The Deathworks of May Elizabeth Kramner

A mixed media installation by The Poyais Group
Tents, pavilions, text, self-performing reed organs, incandescent light bulbs
2011

The Deathworks of May Elizabeth Kramner is a mixed media installation by The Poyais Group (Jesse Ball, Thordis Bjornsdottir, Olivia Robinson, & Jesse Stiles). They provide the following account of the work:

May Elizabeth Kramner (1867-1977) was a recluse and an artist of the type now dubbed "outsider." Her life work consisted of a model of the town in which she lived. Each house was represented by a tent and on each tent was sewn the manner of death of a person (or persons) who lived in that house at some time during her life.

May Elizabeth's work was witnessed by no person outside of her immediate family during her lifetime. After her passing, the Deathworks were discovered by Charles and Dorothy Winright, the acclaimed anthropologists, but were destroyed in a fire shortly thereafter.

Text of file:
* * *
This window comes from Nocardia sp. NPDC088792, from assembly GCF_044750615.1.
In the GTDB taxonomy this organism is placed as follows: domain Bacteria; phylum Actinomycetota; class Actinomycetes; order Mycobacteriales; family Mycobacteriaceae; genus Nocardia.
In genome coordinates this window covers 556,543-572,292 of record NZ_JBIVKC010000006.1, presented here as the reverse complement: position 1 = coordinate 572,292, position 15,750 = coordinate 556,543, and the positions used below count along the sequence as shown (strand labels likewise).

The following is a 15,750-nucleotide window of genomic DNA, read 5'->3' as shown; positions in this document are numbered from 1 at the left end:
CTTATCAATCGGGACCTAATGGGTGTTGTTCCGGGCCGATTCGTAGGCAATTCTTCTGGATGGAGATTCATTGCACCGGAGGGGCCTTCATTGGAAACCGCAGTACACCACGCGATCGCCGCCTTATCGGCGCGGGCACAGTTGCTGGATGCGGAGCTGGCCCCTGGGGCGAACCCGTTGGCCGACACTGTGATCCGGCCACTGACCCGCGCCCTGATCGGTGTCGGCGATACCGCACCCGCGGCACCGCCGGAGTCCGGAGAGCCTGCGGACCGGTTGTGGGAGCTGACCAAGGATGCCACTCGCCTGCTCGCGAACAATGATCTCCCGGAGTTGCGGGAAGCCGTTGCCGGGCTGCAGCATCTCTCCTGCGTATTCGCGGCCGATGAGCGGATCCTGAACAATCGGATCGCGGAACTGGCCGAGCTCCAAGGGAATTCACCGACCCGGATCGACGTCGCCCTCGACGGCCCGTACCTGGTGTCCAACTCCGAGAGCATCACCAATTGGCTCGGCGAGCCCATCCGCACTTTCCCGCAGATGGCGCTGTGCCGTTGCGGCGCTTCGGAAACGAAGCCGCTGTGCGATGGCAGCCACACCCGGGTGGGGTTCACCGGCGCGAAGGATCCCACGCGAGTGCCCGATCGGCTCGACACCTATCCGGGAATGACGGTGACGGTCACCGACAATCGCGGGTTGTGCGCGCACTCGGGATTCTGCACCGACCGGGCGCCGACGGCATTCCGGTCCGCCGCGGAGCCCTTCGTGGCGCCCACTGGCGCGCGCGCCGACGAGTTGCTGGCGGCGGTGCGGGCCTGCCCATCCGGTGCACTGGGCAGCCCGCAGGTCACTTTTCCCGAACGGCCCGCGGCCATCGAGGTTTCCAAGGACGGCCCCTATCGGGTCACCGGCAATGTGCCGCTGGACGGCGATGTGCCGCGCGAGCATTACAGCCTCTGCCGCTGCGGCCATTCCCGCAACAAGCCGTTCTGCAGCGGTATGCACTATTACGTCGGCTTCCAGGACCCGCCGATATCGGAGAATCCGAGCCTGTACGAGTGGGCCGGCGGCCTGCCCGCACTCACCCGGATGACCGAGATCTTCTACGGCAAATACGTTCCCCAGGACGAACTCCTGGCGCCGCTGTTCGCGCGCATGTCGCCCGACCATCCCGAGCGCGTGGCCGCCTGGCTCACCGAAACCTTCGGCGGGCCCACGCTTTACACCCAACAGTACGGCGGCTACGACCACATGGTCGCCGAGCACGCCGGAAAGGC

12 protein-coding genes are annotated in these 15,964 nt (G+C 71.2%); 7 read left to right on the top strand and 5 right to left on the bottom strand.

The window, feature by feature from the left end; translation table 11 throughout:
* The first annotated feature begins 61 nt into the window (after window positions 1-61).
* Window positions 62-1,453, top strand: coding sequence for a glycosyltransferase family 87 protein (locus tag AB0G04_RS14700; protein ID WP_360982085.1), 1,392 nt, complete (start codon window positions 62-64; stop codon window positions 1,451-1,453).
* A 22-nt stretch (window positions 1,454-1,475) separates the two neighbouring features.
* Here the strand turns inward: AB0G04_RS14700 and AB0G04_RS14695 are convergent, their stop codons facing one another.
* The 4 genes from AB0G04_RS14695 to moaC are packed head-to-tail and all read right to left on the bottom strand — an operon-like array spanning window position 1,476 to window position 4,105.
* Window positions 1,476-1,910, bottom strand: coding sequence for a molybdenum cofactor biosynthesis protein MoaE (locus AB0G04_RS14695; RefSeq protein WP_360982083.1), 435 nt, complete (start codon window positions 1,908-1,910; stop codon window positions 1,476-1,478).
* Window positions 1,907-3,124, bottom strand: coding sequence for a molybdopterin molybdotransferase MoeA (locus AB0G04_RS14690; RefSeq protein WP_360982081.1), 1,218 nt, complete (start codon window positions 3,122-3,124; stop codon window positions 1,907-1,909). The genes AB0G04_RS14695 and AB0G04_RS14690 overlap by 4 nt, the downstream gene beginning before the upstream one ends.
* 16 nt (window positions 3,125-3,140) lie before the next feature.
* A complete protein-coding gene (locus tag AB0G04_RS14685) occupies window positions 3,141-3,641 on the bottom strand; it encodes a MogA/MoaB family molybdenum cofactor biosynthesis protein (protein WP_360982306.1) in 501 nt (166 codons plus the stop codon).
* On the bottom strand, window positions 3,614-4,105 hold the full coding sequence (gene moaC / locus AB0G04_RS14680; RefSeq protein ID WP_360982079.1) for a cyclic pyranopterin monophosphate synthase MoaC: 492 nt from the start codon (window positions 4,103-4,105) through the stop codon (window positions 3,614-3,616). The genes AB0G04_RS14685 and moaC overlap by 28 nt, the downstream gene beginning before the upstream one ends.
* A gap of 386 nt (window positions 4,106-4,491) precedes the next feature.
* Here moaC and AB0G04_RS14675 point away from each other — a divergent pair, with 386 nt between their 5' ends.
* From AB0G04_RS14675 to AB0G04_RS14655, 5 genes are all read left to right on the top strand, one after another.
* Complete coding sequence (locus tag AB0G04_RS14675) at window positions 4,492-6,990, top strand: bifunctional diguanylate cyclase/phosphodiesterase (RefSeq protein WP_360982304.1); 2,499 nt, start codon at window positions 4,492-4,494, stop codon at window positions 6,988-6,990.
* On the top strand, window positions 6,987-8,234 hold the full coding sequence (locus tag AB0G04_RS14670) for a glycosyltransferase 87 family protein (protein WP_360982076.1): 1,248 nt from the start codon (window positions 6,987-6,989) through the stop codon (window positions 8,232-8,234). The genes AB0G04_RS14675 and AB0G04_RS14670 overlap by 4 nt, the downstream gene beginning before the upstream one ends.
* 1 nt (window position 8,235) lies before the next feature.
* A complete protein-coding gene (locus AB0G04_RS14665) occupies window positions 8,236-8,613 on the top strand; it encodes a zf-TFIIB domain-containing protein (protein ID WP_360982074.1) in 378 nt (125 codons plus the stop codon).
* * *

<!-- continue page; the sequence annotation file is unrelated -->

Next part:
In 2011, The Poyais Group recreated the artworks based upon Dorothy Winwright's notes from her initial survey of May Elizabeth's tents and pavilions. 

"We hope that the brilliant striving of this hermit may prove inspirational to others in this complicated time. We hope too that our tent-city will delight and astonish." - The Poyais Group, March 2011


The Deathworks of May Elizabeth Kramner were first exhibited at the Allen Priebe Gallery of Art at the University of Wisconsin, Oshkosh. In the wake of the exhibit a team of reporters from the Advance Titan set out to investigate whether or not May Elizabeth Kramner was a "historically real person." Working in consultation with archivists from the Smithsonian, the team determined that The Poyais Group was "evasive," writing:

The artists were vague as to how they had acquired the background information for the exhibit, whether true or not.

"There is a hole in a building at the corner of Montparnasse Boulevard and Averno Street in Chicago," Jesse Ball, one of the artists of the exhibit, wrote in an email. "I often go to this hole when I am in need of information. I speak into the hole and ask questions. Then I stuff money into the hole. Then I listen, and am told various pieces of useful information."

According to a Google map search, Montparnasse Boulevard and Averno Street do not exist in Chicago.